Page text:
As with humans, horses’ dietary needs change as they age. Often their digestion becomes less efficient. Years of harsh chemical wormers, antibiotics, and other toxins can cause leaky gut, a lack of digestive enzymes, lack of beneficial gut flora, liver toxicity, and more. The resiliency of youth will often keep dietary indiscretions and bad choices from showing up right away, but there is always a price to pay, and the effects of bad diet/lifestyle will manifest eventually. We frequently see this in the older horse.

The cornerstone of our diet for horses is high quality grass hay. We feed 2 – 3 different types of grass hays for variety and to provide a broader spectrum of nutrients. We do not feed hay cubes—ever—and we feed hay pellets only in special circumstances, or as an adjunct to the hay for hard keepers. We feed alfalfa in small amounts to add aIMG_3746_2 tiny bit of protein and calcium, but never more than 15 – 20% of the total hay intake.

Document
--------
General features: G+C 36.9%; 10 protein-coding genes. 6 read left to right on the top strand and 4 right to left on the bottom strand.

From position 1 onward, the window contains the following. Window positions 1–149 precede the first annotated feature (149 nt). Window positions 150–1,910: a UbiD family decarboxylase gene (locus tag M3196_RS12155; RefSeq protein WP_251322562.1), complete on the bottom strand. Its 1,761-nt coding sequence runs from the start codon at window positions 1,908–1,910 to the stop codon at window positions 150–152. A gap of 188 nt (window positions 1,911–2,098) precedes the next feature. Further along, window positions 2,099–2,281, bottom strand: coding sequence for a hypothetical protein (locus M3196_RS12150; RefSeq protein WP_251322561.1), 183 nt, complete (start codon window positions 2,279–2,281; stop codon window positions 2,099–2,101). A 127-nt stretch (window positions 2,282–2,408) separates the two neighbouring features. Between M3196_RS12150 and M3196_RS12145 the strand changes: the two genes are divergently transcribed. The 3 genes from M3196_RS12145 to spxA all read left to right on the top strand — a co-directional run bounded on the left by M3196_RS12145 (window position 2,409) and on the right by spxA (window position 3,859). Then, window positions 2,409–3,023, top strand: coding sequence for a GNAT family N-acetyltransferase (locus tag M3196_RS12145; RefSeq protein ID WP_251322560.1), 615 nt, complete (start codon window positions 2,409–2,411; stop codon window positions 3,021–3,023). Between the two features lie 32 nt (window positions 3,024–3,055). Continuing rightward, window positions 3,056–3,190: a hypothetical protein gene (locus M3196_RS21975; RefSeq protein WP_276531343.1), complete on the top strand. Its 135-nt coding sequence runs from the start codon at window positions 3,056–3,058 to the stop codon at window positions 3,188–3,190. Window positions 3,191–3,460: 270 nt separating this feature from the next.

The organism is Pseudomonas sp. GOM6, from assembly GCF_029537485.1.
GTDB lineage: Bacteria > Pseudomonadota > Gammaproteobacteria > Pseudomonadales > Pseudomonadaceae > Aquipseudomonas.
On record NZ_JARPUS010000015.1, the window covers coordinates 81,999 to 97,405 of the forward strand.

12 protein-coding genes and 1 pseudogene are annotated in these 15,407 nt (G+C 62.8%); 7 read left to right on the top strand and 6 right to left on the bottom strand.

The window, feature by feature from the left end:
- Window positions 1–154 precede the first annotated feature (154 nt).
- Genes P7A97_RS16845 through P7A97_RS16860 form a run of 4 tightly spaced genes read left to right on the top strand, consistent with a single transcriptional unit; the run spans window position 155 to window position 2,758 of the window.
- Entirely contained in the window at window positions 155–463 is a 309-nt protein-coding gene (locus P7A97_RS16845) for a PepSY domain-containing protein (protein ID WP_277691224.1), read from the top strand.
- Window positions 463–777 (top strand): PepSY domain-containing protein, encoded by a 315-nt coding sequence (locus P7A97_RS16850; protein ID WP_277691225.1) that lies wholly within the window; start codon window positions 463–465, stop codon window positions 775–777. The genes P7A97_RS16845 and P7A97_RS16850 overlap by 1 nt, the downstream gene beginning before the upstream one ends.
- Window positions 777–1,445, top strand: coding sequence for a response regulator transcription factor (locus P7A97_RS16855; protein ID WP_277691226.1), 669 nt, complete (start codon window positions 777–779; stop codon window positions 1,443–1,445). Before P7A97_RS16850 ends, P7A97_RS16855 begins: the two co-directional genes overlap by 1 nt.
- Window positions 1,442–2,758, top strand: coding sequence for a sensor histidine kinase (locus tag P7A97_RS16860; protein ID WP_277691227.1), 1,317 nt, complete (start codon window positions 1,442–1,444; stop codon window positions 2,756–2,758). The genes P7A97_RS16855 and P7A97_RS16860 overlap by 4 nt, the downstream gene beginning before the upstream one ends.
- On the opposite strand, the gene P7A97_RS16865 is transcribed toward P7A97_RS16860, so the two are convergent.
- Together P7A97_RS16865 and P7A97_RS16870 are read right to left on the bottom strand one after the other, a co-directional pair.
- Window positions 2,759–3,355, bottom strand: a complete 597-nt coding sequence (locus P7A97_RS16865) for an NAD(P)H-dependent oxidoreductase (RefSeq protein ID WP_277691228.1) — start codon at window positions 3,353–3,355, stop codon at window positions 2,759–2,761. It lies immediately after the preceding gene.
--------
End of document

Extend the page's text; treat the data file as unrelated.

Horses are designed to eat with their heads and necks down. All of our horses are fed on the ground, or, in windy or rainy conditions, in troughs that are at ground level. Unless inclement weather forces us to feed in troughs, the hay is placed into multiple piles in each corral so that the horses move around from pile to pile as they eat. It is important for horses to move their feet, and even if they are in a private paddock they will use their natural foraging instincts and travel among the piles of hay.

Fiber is critical to proper gut function and intestinal flora health. It is sad to see horses being fed a small flake of alfalfa as their primary, or only, source of food. They gobble it up quickly, and it provides little support for their digestion. Grass hays, on the other hand, are fed in larger quantities, so the horse is ‘grazing’ throughout the day. This is an ideal feeding protocol for the older horse whose activity level is greatly reduced from his working years. Eating is the focal point of their lives, and beyond the high fiber and other nutritional benefits, grazing on grass hay provides comfort and interest. At Ortega Mountain Ranch, the horses have fresh grass hay in front of them for the majority of each day.

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